American Racehorse - January/February 2015

Page 28

Edward Troye:

America’s Equine Artist

First celebrated and then nearly forgotten, the painter’s work lives on By Annie Johnson

Two exhibitions at the National Sporting Library & Museum in Middleburg, Virginia, celebrate the oeuvre of acclaimed antebellum animal painter Edward Troye (1808–1874) and the two 20th-century sportsmen who returned him to his former glory through their works: Edward Troye and His Biographers: The Archives of Harry Worcester Smith and Alexander Mackay-Smith and Faithfulness to Nature: Paintings by Edward Troye. Troye is shown here in a print of a photo portrait taken by W.R. Phipps of Lexington, Kentucky, and presented to Keene Richards in 1872. National Sporting Library & Museum, Harry Worcester Smith Archives



Like the Thoroughbred champions of the turf whom he immortalized in oil, Edward Troye was the foremost animal painter and sporting artist of 19th-century America. His work was unmatched by American artists, and the Swissborn originally named Edouard de Troy, himself of French descent, was regarded as a peer of the European greats. In 1839, during the first decade of his U.S.-based career, the Spirit of the Times called Troye “the finest animal painter since [George] Stubbs,” the preeminent British sporting artist of the previous century, and throughout Troye’s lifetime, racing journals referred to him as “the Landseer of America” after his British contemporary, animal painter Sir Henry Edwin Landseer. In 1832, just one year following his arrival in the United States, the 24-year-old Troye landed his first commissions for Thoroughbred portraiture with owner John Charles Craig of Philadelphia. Troye painted Craig’s lionhearted racemare Trifle, by Sir Charles, who in the portrait is accompanied by jockey Willis, trainer William Alexander and an unidentified groom. Despite her diminutive size of 14 ¾ hands, at age three, Trifle won six of 11 races. To compete in three of these races, she had traveled more than 500 miles from Baltimore to South Carolina, where she won two of three starts over the Charleston and Columbia tracks. Trifle was unyielding in the last year of her career, winning 12 straight Jockey Club purses between September 1833 and October 1834. At the time of her retirement in the fall of 1834 at age six, she had amassed 19 wins in 25 races—most of which were at four-mile heats—and had placed second once. “Trifle, we regard, as a phenomenon,” the American Turf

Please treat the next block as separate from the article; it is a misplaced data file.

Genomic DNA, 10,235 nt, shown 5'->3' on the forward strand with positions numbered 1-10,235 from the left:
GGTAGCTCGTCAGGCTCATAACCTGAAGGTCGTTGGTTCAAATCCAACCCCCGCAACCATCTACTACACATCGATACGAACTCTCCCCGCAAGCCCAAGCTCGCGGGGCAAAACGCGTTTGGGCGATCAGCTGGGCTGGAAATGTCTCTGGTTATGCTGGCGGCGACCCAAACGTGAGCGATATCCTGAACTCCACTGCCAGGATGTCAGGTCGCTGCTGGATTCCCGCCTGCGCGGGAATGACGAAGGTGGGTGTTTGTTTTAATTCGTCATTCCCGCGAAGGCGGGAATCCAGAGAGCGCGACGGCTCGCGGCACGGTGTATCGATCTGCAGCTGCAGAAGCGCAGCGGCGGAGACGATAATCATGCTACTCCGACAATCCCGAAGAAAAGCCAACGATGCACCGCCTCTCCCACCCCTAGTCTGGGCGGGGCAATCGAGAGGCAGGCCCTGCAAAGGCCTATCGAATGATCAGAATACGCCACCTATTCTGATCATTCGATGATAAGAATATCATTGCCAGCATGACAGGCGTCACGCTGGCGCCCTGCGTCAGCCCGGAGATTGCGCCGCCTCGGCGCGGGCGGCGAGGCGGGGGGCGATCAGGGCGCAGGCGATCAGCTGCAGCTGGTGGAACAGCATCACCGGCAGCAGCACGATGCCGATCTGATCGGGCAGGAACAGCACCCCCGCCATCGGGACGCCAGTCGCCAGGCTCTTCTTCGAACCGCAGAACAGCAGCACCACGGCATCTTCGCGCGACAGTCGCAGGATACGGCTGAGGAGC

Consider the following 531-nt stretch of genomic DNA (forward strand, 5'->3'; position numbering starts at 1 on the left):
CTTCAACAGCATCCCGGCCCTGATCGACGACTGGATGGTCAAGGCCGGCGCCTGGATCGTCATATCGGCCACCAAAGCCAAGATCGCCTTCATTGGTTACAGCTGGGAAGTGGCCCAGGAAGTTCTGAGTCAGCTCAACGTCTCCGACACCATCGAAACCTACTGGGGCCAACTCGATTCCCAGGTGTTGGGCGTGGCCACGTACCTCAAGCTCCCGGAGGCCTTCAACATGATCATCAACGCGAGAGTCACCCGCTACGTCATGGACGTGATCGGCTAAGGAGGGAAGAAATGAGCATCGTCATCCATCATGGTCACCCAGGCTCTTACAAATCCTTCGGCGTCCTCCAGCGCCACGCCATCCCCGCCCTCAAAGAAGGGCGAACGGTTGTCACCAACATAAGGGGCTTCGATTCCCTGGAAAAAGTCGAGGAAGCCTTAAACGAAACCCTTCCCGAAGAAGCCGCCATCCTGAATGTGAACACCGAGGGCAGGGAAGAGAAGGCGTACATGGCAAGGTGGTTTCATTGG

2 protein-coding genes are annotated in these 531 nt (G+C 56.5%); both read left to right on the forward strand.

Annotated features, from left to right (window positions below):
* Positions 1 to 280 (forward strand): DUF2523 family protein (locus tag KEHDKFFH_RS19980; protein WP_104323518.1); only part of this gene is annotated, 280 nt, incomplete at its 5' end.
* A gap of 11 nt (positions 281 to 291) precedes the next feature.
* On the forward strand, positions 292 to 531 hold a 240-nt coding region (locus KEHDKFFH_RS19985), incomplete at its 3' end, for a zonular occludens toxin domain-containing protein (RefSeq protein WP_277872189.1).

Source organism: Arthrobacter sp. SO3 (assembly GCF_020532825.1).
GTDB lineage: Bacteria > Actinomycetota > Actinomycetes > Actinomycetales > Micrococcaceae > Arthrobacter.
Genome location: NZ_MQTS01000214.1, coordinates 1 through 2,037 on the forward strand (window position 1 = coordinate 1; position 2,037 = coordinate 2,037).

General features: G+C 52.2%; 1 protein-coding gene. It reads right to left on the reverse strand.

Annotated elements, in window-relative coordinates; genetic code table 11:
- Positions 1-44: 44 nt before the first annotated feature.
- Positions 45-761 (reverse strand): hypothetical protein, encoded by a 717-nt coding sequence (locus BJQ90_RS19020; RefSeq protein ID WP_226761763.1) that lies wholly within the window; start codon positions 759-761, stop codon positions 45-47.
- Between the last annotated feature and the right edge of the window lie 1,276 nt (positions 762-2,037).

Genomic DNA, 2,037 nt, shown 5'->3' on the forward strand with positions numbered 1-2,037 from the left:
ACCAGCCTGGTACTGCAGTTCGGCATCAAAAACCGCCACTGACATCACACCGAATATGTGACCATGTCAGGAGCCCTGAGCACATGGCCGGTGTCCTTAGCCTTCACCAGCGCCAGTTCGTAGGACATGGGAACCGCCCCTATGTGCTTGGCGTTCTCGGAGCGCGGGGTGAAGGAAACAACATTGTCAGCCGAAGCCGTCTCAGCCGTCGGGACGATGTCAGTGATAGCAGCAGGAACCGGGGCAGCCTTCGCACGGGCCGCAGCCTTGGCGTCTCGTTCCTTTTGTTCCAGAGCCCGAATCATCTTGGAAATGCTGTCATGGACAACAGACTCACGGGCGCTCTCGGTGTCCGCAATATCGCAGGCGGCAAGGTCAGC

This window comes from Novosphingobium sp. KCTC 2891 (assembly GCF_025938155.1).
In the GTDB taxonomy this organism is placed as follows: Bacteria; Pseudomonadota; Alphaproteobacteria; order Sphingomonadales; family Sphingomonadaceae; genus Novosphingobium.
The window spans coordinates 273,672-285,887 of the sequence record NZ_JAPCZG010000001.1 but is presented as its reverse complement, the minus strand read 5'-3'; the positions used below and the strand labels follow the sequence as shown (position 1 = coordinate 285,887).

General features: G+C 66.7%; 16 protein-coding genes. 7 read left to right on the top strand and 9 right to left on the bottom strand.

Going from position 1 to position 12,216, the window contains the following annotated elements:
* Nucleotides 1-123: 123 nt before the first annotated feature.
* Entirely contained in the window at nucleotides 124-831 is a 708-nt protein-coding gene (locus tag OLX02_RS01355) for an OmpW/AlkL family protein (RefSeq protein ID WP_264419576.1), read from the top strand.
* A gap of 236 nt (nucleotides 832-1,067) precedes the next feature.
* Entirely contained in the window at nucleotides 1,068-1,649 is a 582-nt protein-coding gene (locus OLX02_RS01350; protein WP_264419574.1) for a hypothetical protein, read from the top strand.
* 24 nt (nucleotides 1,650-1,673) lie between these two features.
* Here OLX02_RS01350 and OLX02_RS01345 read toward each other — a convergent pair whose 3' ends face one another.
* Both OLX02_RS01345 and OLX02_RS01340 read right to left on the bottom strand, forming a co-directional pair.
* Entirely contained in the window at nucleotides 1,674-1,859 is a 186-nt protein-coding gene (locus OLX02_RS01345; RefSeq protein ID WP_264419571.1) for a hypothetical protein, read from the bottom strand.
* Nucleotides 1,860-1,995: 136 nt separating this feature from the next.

Issuu converts static files into: digital portfolios, online yearbooks, online catalogs, digital photo albums and more. Sign up and create your flipbook.